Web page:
Newspaper article THE JOURNAL RECORD

Salina Museum Fills Void in Tale of State Economics

Newspaper article THE JOURNAL RECORD

Salina Museum Fills Void in Tale of State Economics

Article excerpt

SALINA -- Visitors to the Chouteau Memorial Museum enter into a lodge-style archive designed to look like a frontier trading post.

Its showcases hold samples of merchandise the Chouteau family traded in the 1800s for hides and furs from the Osage Indians. Animal pelts are on display near a bucket of leg-hold traps.

The Oklahoma Historical Society revamped the little museum, which had closed in 1993, and reopened it last month with new exhibits. Its collection pays tribute to the influence of the fur industry on population migration and the area's economy before statehood. Agency officials say the museum helps fill a void -- in preservation and education -- when it comes to the fur trade. "In Oklahoma we place a lot of emphasis on the land run openings, but that was a short time period," said Kathy Dickson, museums director for the Historical Society. "The fur trade was 100 years, so that was far more significant to the state, and there was no place that was covering that." Dickson said the museum opened in 1971 but had to close four years ago when her agency lost 18.8 percent of its funding from the Legislature. Bob Blackburn, deputy executive director of the Historical Society, said the Chouteau site was one of 14 across Oklahoma that reduced their hours or shut down altogether because of budget cuts in 1993. When the Chouteau Museum was open originally, Blackburn said, local support and visitation were low. Most of the collection consisted of a borrowed hodgepodge "... Grandma's washboard and Grandpa's pipe. It didn't really tell a story," he said. Blackburn said he was optimistic the Chouteau Museum would thrive this time around. Officials hope to recruit visits from schools, senior citizens' centers and tour groups. "I think we have the potential to tell an important story here and tell it to a market we may be missing," he said. Salina, a town of 1,153 about 50 miles northeast of Tulsa, was the choice of Auguste Chouteau for a trading post in 1822. …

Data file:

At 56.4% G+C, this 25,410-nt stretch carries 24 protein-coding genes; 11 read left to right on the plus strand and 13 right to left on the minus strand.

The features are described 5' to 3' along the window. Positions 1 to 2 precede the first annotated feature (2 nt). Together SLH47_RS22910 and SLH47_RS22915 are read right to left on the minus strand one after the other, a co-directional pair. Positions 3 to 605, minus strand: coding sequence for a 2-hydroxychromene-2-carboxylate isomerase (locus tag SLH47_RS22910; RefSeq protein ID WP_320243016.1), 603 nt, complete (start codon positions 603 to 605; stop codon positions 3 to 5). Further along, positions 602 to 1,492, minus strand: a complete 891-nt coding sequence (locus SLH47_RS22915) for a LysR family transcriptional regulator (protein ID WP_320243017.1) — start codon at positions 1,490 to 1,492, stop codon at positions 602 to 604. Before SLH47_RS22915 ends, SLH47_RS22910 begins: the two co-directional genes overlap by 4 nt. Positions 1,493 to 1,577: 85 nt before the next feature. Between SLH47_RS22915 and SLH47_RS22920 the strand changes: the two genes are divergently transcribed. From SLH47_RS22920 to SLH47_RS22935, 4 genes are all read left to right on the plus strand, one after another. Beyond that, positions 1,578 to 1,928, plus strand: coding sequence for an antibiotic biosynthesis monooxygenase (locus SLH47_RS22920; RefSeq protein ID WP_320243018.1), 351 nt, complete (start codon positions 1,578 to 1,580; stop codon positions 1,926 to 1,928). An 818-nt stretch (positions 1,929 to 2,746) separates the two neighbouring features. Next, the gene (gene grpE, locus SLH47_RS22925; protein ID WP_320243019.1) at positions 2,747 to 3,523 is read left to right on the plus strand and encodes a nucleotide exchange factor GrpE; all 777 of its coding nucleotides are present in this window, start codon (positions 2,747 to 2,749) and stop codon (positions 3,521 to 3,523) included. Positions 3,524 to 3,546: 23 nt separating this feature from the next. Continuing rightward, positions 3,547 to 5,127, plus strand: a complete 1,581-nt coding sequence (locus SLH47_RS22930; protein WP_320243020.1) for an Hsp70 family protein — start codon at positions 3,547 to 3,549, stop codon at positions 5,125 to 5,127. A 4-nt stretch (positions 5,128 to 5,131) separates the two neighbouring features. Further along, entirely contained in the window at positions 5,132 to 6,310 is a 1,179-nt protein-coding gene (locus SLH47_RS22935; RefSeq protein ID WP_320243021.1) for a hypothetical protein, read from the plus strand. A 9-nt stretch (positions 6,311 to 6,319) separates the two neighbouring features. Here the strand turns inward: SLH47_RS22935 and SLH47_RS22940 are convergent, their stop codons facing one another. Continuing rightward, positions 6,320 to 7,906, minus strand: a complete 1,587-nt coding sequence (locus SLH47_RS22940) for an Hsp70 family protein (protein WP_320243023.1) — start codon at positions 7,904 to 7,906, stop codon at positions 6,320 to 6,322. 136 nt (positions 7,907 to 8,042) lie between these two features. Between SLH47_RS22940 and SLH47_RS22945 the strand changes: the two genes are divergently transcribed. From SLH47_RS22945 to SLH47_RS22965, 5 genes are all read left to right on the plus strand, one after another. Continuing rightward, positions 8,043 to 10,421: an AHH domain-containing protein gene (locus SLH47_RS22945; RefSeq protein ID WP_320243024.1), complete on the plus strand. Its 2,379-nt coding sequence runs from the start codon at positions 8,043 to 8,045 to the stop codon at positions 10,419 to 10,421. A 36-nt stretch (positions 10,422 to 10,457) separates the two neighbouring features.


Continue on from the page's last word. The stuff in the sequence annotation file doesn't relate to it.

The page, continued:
Search by... Author
Show... All Results Primary Sources Peer-reviewed

Oops!

An unknown error has occurred. Please click the button below to reload the page. If the problem persists, please try again in a little while.